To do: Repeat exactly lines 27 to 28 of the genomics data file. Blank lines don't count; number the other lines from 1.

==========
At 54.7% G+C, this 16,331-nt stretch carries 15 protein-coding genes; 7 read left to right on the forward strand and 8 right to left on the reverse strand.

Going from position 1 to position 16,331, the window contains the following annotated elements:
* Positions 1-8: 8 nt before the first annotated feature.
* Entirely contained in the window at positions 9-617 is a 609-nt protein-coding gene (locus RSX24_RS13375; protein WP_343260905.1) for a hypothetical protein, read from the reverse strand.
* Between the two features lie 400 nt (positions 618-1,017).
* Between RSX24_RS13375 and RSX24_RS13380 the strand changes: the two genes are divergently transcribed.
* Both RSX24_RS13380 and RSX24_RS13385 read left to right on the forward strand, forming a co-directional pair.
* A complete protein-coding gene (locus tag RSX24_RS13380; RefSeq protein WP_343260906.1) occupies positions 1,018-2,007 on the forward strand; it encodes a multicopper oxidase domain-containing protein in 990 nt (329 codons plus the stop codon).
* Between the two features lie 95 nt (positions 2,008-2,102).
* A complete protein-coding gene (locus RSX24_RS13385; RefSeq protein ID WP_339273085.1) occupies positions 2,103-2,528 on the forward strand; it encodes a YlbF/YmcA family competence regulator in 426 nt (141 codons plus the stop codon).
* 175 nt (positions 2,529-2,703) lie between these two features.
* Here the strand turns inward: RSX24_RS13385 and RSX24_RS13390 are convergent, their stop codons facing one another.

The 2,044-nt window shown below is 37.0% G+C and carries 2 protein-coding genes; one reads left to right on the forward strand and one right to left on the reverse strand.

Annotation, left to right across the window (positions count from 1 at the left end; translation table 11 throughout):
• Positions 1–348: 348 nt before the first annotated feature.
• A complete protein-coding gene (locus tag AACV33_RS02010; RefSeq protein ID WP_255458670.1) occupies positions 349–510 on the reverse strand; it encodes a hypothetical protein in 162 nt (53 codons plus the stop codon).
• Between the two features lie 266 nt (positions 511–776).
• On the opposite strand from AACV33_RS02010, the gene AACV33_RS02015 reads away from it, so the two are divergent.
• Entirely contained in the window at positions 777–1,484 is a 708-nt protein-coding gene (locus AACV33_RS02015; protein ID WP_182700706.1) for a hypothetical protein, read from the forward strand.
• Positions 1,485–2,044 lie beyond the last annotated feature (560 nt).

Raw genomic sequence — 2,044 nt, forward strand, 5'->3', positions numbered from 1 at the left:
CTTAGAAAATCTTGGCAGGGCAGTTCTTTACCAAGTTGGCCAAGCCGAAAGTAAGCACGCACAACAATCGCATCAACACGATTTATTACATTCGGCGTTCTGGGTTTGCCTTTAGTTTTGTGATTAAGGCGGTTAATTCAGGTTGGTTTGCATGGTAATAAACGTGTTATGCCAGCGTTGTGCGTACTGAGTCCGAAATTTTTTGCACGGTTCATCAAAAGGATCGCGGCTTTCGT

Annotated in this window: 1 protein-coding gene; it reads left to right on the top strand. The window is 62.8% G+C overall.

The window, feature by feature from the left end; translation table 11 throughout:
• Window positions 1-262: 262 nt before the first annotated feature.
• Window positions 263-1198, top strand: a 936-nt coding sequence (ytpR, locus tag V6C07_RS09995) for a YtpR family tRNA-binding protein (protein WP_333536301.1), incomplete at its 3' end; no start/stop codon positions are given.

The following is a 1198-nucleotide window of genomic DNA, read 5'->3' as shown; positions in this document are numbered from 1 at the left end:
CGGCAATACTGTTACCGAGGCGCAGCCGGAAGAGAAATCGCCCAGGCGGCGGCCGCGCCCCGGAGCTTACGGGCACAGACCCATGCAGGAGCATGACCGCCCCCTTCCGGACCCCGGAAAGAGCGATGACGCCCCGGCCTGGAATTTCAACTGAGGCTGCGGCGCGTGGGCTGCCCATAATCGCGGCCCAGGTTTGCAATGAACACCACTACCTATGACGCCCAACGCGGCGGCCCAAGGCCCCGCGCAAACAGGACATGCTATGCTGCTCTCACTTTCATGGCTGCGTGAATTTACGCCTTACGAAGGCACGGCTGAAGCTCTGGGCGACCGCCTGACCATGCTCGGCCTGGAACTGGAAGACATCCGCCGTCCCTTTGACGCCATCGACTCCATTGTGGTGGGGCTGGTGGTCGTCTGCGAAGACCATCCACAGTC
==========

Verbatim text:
The following is a 1198-nucleotide window of genomic DNA, read 5'->3' as shown; positions in this document are numbered from 1 at the left end:
CGGCAATACTGTTACCGAGGCGCAGCCGGAAGAGAAATCGCCCAGGCGGCGGCCGCGCCCCGGAGCTTACGGGCACAGACCCATGCAGGAGCATGACCGCCCCCTTCCGGACCCCGGAAAGAGCGATGACGCCCCGGCCTGGAATTTCAACTGAGGCTGCGGCGCGTGGGCTGCCCATAATCGCGGCCCAGGTTTGCAATGAACACCACTACCTATGACGCCCAACGCGGCGGCCCAAGGCCCCGCGCAAACAGGACATGCTATGCTGCTCTCACTTTCATGGCTGCGTGAATTTACGCCTTACGAAGGCACGGCTGAAGCTCTGGGCGACCGCCTGACCATGCTCGGCCTGGAACTGGAAGACATCCGCCGTCCCTTTGACGCCATCGACTCCATTGTGGTGGGGCTGGTGGTCGTCTGCGAAGACCATCCACAGTC